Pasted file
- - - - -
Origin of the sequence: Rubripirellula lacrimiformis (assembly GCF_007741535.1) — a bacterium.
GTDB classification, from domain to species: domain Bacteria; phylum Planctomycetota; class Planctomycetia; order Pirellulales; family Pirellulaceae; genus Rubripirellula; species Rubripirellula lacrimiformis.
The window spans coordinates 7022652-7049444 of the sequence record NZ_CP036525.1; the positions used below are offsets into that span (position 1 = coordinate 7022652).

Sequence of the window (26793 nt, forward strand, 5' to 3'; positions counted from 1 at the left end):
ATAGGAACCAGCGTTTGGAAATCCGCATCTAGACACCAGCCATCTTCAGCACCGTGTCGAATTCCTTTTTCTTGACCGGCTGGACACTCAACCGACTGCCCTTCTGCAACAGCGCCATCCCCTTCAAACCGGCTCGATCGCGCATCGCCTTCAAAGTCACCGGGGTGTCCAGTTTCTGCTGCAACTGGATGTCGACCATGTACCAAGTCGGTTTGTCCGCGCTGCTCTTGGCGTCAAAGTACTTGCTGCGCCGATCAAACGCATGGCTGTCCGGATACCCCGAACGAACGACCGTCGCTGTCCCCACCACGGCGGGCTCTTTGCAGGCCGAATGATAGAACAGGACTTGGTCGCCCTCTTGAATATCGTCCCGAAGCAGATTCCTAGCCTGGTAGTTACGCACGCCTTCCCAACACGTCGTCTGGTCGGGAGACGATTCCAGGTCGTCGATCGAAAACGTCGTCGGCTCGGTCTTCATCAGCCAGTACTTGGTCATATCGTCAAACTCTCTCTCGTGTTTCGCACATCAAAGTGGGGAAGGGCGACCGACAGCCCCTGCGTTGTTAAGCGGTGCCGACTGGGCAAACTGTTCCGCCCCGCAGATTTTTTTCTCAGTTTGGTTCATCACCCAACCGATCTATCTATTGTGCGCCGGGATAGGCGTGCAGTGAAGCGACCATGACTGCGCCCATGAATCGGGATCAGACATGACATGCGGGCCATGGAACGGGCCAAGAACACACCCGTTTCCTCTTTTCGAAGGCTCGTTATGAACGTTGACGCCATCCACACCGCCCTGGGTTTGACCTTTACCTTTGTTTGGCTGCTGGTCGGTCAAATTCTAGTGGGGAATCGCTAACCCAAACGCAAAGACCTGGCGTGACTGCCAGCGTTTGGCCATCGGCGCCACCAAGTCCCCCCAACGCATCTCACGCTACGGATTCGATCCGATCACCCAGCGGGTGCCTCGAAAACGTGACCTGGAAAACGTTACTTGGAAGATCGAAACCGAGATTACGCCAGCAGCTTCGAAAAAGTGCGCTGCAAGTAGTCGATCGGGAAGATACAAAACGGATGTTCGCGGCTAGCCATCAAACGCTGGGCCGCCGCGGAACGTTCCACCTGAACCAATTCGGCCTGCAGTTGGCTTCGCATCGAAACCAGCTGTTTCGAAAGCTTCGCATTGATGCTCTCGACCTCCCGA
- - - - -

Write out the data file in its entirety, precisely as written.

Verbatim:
Origin of the sequence: Rubripirellula lacrimiformis (assembly GCF_007741535.1) — a bacterium.
GTDB classification, from domain to species: domain Bacteria; phylum Planctomycetota; class Planctomycetia; order Pirellulales; family Pirellulaceae; genus Rubripirellula; species Rubripirellula lacrimiformis.
The window spans coordinates 7022652-7049444 of the sequence record NZ_CP036525.1; the positions used below are offsets into that span (position 1 = coordinate 7022652).

Sequence of the window (26793 nt, forward strand, 5' to 3'; positions counted from 1 at the left end):
ATAGGAACCAGCGTTTGGAAATCCGCATCTAGACACCAGCCATCTTCAGCACCGTGTCGAATTCCTTTTTCTTGACCGGCTGGACACTCAACCGACTGCCCTTCTGCAACAGCGCCATCCCCTTCAAACCGGCTCGATCGCGCATCGCCTTCAAAGTCACCGGGGTGTCCAGTTTCTGCTGCAACTGGATGTCGACCATGTACCAAGTCGGTTTGTCCGCGCTGCTCTTGGCGTCAAAGTACTTGCTGCGCCGATCAAACGCATGGCTGTCCGGATACCCCGAACGAACGACCGTCGCTGTCCCCACCACGGCGGGCTCTTTGCAGGCCGAATGATAGAACAGGACTTGGTCGCCCTCTTGAATATCGTCCCGAAGCAGATTCCTAGCCTGGTAGTTACGCACGCCTTCCCAACACGTCGTCTGGTCGGGAGACGATTCCAGGTCGTCGATCGAAAACGTCGTCGGCTCGGTCTTCATCAGCCAGTACTTGGTCATATCGTCAAACTCTCTCTCGTGTTTCGCACATCAAAGTGGGGAAGGGCGACCGACAGCCCCTGCGTTGTTAAGCGGTGCCGACTGGGCAAACTGTTCCGCCCCGCAGATTTTTTTCTCAGTTTGGTTCATCACCCAACCGATCTATCTATTGTGCGCCGGGATAGGCGTGCAGTGAAGCGACCATGACTGCGCCCATGAATCGGGATCAGACATGACATGCGGGCCATGGAACGGGCCAAGAACACACCCGTTTCCTCTTTTCGAAGGCTCGTTATGAACGTTGACGCCATCCACACCGCCCTGGGTTTGACCTTTACCTTTGTTTGGCTGCTGGTCGGTCAAATTCTAGTGGGGAATCGCTAACCCAAACGCAAAGACCTGGCGTGACTGCCAGCGTTTGGCCATCGGCGCCACCAAGTCCCCCCAACGCATCTCACGCTACGGATTCGATCCGATCACCCAGCGGGTGCCTCGAAAACGTGACCTGGAAAACGTTACTTGGAAGATCGAAACCGAGATTACGCCAGCAGCTTCGAAAAAGTGCGCTGCAAGTAGTCGATCGGGAAGATACAAAACGGATGTTCGCGGCTAGCCATCAAACGCTGGGCCGCCGCGGAACGTTCCACCTGAACCAATTCGGCCTGCAGTTGGCTTCGCATCGAAACCAGCTGTTTCGAAAGCTTCGCATTGATGCTCTCGACCTCCCGA